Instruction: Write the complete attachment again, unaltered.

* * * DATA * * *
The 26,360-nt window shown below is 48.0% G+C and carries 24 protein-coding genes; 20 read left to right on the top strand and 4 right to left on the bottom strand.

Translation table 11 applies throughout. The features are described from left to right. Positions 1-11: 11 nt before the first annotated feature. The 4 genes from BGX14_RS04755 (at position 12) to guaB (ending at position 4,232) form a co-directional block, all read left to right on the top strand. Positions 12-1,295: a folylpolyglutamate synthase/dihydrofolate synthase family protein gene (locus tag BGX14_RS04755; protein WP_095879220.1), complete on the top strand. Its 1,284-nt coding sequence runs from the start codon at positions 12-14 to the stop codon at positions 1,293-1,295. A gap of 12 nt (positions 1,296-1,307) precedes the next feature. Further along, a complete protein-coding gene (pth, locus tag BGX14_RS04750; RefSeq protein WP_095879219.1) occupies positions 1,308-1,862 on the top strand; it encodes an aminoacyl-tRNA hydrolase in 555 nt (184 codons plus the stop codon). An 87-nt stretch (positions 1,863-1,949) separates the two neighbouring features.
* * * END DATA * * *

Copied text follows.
The 26,360-nt window shown below is 48.0% G+C and carries 24 protein-coding genes; 20 read left to right on the top strand and 4 right to left on the bottom strand.

Translation table 11 applies throughout. The features are described from left to right. Positions 1-11: 11 nt before the first annotated feature. The 4 genes from BGX14_RS04755 (at position 12) to guaB (ending at position 4,232) form a co-directional block, all read left to right on the top strand. Positions 12-1,295: a folylpolyglutamate synthase/dihydrofolate synthase family protein gene (locus tag BGX14_RS04755; protein WP_095879220.1), complete on the top strand. Its 1,284-nt coding sequence runs from the start codon at positions 12-14 to the stop codon at positions 1,293-1,295. A gap of 12 nt (positions 1,296-1,307) precedes the next feature. Further along, a complete protein-coding gene (pth, locus tag BGX14_RS04750; RefSeq protein WP_095879219.1) occupies positions 1,308-1,862 on the top strand; it encodes an aminoacyl-tRNA hydrolase in 555 nt (184 codons plus the stop codon). An 87-nt stretch (positions 1,863-1,949) separates the two neighbouring features.